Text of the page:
A clattering sound of pots and pans crashing to the floor almost had me spilling my coffee down my front. “Is everything okay in there?” I yelled through to the kitchen. Sam leaped up from where he was sitting beside me on the sofa, rushing off to see if our mom's needed any help.
“Yeah,” my mom replied back in a weary voice. “I’m finding my way around your kitchen.”
“Sounds like you’re remodeling.” Jack joked, before taking another sip from his coffee mug.
We heard a sarcastic, “har-har.” In response.
“What time is your friend arriving?” Jack asked, making conversation.
I glanced over to Luke who was fully engrossed watching a Christmas movie, staring at the screen with a lazy smile plastered across his face. “She text me earlier as she was leaving. I just hope she manages to get here safely.” I spoke about my concerns with Jack.
He swallowed another mouthful of coffee. “I’m sure she’ll call if she runs into any difficulty.”
“I hope so.” I shot Luke another glance. “Or else, I’ll have to send this oversized boy scout on a rescue mission.”
He mumbled, “huh? What was that?” Without peeling his eyes away from the television.
“She said...” Jack gave up with a groan. “Never mind, go back to watching that kids movie.”
We hadn’t managed to get much sense out of Luke all morning. He’d switched to full-on Christmas mode, like Bear Creek's very own version of Buddy the Elf. I rolled my eyes, finding myself smiling back at him, fondly. He was so cute, sitting there wearing the Christmas sweater that his grandmother had knitted for him. It had an image of a grizzly bear on the front, carrying a stack of presents. The witty slogan embroidered into it read 'I come bearing gifts.'
Jack left to go help out in the kitchen, and Sam came back in and snuggled up beside me while we watched the end of the Christmas movie. Luke finally roused from his festive transe the moment the credits started rolling. Both he and Sam waited until the end to watch the outtakes at the end, before Luke flicked through the TV menu, choosing the Christmas music channel.
“I love this one!” He exclaimed, joyfully. He cleared his throat then began singing along to the lyrics and changing them slightly. “Last Christmas, I gave you my fart, but the very next day, it lingered away.”
Sam and I roared out laughing, then the two of them began their own lyric mashup that almost sent my stomach spasming into early labor. The next song began playing, only this was an upbeat novelty song from the comedy sketch 'Bo Selecta.'
Luke helped himself to a glass of eggnog, while both Sam and I were alerted to the soft knock on the front door. “I’ll get it.” I waddled away, full of enthusiasm.
“Hey, you should be resting,” Sam fussed, trying to beat me into answering it.
My hand reached the handle first, turning the latch and opening the door to see a chilly Emma, standing there with her arms wrapped around herself and a couple of big gift bags beside her feet.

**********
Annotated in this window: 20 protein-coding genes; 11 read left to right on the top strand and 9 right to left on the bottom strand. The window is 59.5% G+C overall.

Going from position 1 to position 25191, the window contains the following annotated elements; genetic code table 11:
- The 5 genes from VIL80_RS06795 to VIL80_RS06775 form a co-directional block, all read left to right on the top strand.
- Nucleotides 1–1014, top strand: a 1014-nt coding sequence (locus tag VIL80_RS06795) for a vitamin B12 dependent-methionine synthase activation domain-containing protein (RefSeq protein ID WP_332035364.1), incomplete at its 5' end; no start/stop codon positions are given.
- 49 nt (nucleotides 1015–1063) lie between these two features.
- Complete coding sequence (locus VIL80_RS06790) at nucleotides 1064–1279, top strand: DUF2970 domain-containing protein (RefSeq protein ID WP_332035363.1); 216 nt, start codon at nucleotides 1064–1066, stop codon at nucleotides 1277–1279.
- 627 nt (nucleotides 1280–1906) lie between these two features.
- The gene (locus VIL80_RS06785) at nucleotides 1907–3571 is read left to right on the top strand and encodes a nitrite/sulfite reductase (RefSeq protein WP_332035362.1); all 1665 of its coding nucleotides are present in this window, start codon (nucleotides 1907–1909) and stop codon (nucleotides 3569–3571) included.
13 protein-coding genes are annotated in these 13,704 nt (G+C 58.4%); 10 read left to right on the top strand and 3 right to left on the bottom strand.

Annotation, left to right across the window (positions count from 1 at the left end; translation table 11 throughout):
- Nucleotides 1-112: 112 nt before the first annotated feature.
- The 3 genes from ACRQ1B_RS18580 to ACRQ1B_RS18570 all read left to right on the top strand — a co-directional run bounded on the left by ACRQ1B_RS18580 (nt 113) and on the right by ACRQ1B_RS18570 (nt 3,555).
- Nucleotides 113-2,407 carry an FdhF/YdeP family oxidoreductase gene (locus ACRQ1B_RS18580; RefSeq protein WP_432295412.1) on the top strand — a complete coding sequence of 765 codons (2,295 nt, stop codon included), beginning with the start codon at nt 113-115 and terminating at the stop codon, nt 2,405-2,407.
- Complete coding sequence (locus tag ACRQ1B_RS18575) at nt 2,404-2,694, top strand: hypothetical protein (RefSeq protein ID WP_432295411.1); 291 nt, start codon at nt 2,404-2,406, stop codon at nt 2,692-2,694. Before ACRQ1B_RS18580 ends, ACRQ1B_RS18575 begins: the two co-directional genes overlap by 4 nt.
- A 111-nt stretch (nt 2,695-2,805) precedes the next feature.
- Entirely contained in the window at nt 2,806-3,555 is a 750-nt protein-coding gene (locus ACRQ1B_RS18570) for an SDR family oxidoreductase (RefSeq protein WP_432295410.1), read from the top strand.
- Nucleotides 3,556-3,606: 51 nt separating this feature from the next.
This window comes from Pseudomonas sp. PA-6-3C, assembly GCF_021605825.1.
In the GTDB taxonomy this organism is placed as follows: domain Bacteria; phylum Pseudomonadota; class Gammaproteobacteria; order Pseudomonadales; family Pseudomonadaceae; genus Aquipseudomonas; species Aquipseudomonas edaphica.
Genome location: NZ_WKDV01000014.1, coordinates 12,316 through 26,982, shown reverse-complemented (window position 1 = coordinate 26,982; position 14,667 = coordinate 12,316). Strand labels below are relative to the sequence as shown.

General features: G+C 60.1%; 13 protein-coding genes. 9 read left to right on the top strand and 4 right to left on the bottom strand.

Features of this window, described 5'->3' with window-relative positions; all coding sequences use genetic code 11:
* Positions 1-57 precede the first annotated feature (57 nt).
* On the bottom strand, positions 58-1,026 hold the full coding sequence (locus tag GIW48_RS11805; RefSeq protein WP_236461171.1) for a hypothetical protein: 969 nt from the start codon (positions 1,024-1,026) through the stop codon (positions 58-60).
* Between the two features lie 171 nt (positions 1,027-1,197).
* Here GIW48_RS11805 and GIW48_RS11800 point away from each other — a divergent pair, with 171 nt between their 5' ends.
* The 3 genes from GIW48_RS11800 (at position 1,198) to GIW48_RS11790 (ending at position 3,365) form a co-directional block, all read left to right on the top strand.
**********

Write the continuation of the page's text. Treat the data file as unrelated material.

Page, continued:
“Mmm...erryy...ccrissstmass.” Emma’s teeth chattered as she spoke.
“Get inside, you look frozen to death,” I beckoned, inviting her in, pulling her into a side embrace to avoid crushing her with my baby bump.
“Oh my gosh! Look at you,” Emma gushed, placing both hands around my bump. “I can’t believe you’re almost due.”
“I’ve missed you so much,” I gushed, holding onto the tops of her arms. “Before you go say hi to Mom and Jack, there’s someone I want you to meet.”
Emma pulled off her bobble hat, ruffling her long blonde curls. “I brought you guys something.” She handed the bags to Sam.
“Thank you, I hope you didn’t run into too much trouble on the roads,” Sam asked, showing genuine concern.
“Nah, not much.” Emma shrugged. “So, who do I have to meet first?” She knew something was up by the goofy smile on my face. I led her by the hand into the living room. My smile dropped, turning sympathetic as we witnessed Luke shake his ass to the chorus of the song.
Emma’s eyes widened, not knowing what to make of the situation. Luke turned around mid-dance, his eyes bulged as if they were on stalks, splattering what sounded like, “Holy fuck,” and almost showering us in eggnog.
My eyes were roasting him alive, despite the superficial charm in my voice. “Luke.” I glared, as I forcefully smiled. “This is Emma.” My eyes were silently ordering him not to screw this up. “Emma.” I turned to her. “This is Luke. He’s like family, so I hope you guys get along.” I wrung my hands nervously, hoping for a Christmas miracle.
“Psst, Helen,” Sam whispered, jerking his head as a gesture for me to follow him.
Both parties were as shy as the other. Emma chucked with nerves and fidgeted from foot to foot, whereas Luke stared at her like a freak, completely dumbfounded. I backed up, then turned to scamper away.
“What?” I whispered to Sam, as soon as we were in the small entrance hall.
He splayed his fingers out in front of him, palm side down. “Leave them to it.” He made a patting motion. “I saw him give her the look.” He whisper announced, his lips morphing into a knowing smirk.
I scrunched my face confused. “Huh? What’s the look?”
Sam rolled his eyes, then held both my shoulders. “Yeah, you know.” He did a weird kind of smolder that made him look constipated, rather than sexy. “The look.” He took a step back holding out his hands as if to say 'Ta-da.'
I shook my head slowly. “Sam, what the fuck was that? I don’t get it.”
He scrunched his lips, then gave a heavy exhale through his nose. “Come into the kitchen with me.” He turned me by my shoulders and marched me into the kitchen. Mom and Nina were busy, hovering over the bubbling pans on the stove. Jack and Joe were laying the table. “Helen doesn’t remember the look,” Sam mentioned, with a disappointed edge to his voice.
Jack and Joe glanced up as Sam spoke. Both men lifted their brows in surprise. “You don’t?” Jack looked shocked. “Elena remembers the look, don’t you honey?” He grinned, mom blushed and I almost lost my appetite.
Sam huffed. “It’s the look you give when you’ve laid eyes on your mate for the first time.”
I whipped around to face him, almost knocking him over with my baby bump. “Get the fuck out, they’re mates? As in Emma is Luke’s mate?” I asked, my tone borderline hysterical. I wanted to scream at the top of my lungs and run around the cabin celebrating, but I was dangerously close to my due date, and Mom would kill me if I ruined this dinner.